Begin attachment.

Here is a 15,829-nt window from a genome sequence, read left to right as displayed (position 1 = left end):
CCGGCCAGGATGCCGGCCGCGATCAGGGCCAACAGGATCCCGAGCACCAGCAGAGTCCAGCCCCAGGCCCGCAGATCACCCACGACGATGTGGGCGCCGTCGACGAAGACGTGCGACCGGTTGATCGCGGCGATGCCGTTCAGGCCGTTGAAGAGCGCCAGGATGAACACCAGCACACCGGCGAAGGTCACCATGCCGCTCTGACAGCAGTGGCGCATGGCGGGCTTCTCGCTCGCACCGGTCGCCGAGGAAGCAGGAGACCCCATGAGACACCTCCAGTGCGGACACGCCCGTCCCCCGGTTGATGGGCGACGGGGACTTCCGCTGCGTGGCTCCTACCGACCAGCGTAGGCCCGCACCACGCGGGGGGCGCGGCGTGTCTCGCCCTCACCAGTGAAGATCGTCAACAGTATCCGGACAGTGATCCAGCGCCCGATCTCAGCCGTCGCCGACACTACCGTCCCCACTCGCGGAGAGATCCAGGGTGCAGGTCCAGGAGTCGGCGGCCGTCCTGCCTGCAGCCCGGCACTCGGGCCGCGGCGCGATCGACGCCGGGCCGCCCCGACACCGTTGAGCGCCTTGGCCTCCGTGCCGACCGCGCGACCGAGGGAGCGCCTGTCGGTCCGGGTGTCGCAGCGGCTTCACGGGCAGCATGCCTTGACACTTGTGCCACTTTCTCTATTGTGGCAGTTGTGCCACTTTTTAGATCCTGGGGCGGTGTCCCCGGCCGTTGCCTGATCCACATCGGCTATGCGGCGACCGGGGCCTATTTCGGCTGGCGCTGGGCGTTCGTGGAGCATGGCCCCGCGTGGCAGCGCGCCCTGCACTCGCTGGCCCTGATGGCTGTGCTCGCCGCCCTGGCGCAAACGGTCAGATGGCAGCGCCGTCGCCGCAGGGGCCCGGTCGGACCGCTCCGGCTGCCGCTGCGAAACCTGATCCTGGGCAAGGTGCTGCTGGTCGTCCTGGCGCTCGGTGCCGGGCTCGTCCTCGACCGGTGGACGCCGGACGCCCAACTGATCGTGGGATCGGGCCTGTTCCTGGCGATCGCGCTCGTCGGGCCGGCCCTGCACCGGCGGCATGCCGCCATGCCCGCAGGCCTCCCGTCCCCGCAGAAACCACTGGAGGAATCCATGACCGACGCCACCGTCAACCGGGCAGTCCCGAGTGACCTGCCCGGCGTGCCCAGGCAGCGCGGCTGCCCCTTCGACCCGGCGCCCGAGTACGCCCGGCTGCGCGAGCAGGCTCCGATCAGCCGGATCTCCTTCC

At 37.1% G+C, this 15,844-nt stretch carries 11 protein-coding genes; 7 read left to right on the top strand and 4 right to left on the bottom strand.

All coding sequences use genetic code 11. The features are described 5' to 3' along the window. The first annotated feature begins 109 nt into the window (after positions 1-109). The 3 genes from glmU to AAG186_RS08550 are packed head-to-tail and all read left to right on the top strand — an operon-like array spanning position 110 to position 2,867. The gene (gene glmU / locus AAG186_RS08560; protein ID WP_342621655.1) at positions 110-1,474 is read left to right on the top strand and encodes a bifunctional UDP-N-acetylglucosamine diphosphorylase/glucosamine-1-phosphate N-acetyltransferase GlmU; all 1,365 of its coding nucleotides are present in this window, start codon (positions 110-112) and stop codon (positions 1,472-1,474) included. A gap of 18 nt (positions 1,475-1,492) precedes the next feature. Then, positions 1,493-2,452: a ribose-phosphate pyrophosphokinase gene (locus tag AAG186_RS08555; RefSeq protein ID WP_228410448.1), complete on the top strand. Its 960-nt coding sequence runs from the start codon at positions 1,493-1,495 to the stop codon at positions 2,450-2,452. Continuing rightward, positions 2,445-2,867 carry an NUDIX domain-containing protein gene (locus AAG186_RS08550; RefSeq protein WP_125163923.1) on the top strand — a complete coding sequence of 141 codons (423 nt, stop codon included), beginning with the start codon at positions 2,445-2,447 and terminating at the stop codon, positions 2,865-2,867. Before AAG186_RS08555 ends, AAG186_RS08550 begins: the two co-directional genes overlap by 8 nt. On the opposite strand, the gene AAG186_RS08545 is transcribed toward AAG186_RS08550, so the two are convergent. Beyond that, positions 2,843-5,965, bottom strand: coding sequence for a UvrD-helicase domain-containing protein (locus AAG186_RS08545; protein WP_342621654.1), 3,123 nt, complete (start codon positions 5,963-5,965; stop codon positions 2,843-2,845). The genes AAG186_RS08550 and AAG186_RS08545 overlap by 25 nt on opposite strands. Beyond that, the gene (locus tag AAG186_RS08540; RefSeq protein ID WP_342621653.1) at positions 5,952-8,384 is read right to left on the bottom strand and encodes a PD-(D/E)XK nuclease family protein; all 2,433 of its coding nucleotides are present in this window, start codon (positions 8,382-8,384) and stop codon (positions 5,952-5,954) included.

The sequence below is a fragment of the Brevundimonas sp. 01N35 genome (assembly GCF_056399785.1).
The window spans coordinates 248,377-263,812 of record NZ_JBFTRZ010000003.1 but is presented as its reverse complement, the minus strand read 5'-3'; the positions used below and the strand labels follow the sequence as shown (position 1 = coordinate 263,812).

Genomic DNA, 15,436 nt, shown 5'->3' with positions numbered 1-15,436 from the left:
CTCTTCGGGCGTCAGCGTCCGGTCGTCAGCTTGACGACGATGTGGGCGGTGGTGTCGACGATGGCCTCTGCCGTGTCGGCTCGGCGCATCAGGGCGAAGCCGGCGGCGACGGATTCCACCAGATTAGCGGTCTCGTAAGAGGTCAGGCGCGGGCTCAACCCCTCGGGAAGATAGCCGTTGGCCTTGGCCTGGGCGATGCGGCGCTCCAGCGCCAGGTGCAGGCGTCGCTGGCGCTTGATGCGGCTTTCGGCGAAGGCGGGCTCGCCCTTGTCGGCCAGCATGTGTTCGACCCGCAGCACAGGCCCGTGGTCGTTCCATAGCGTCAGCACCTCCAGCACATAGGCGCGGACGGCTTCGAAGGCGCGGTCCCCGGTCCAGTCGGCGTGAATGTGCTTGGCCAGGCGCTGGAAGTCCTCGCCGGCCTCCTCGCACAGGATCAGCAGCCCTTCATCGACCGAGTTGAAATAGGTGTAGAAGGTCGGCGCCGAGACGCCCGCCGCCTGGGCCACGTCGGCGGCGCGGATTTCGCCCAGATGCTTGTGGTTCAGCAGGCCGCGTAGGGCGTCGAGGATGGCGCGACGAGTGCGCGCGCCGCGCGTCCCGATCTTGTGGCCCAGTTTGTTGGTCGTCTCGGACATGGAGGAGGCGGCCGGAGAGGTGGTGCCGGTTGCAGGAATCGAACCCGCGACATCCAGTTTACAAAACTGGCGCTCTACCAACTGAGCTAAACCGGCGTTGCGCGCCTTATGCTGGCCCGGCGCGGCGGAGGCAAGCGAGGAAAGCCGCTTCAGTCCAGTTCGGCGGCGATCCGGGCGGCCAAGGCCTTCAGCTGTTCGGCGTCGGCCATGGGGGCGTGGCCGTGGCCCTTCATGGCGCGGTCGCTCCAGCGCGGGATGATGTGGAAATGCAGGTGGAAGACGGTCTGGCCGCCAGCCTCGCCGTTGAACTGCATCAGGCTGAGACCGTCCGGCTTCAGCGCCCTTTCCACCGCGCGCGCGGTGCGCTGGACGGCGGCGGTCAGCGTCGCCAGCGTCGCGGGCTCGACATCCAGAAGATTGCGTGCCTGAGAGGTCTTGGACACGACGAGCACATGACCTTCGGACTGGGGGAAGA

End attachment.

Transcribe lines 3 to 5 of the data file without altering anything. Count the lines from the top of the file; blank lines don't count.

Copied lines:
At 37.1% G+C, this 15,844-nt stretch carries 11 protein-coding genes; 7 read left to right on the top strand and 4 right to left on the bottom strand.

All coding sequences use genetic code 11. The features are described 5' to 3' along the window. The first annotated feature begins 109 nt into the window (after positions 1-109). The 3 genes from glmU to AAG186_RS08550 are packed head-to-tail and all read left to right on the top strand — an operon-like array spanning position 110 to position 2,867. The gene (gene glmU / locus AAG186_RS08560; protein ID WP_342621655.1) at positions 110-1,474 is read left to right on the top strand and encodes a bifunctional UDP-N-acetylglucosamine diphosphorylase/glucosamine-1-phosphate N-acetyltransferase GlmU; all 1,365 of its coding nucleotides are present in this window, start codon (positions 110-112) and stop codon (positions 1,472-1,474) included. A gap of 18 nt (positions 1,475-1,492) precedes the next feature. Then, positions 1,493-2,452: a ribose-phosphate pyrophosphokinase gene (locus tag AAG186_RS08555; RefSeq protein ID WP_228410448.1), complete on the top strand. Its 960-nt coding sequence runs from the start codon at positions 1,493-1,495 to the stop codon at positions 2,450-2,452. Continuing rightward, positions 2,445-2,867 carry an NUDIX domain-containing protein gene (locus AAG186_RS08550; RefSeq protein WP_125163923.1) on the top strand — a complete coding sequence of 141 codons (423 nt, stop codon included), beginning with the start codon at positions 2,445-2,447 and terminating at the stop codon, positions 2,865-2,867. Before AAG186_RS08555 ends, AAG186_RS08550 begins: the two co-directional genes overlap by 8 nt. On the opposite strand, the gene AAG186_RS08545 is transcribed toward AAG186_RS08550, so the two are convergent. Beyond that, positions 2,843-5,965, bottom strand: coding sequence for a UvrD-helicase domain-containing protein (locus AAG186_RS08545; protein WP_342621654.1), 3,123 nt, complete (start codon positions 5,963-5,965; stop codon positions 2,843-2,845). The genes AAG186_RS08550 and AAG186_RS08545 overlap by 25 nt on opposite strands. Beyond that, the gene (locus tag AAG186_RS08540; RefSeq protein ID WP_342621653.1) at positions 5,952-8,384 is read right to left on the bottom strand and encodes a PD-(D/E)XK nuclease family protein; all 2,433 of its coding nucleotides are present in this window, start codon (positions 8,382-8,384) and stop codon (positions 5,952-5,954) included.

The sequence below is a fragment of the Brevundimonas sp. 01N35 genome (assembly GCF_056399785.1).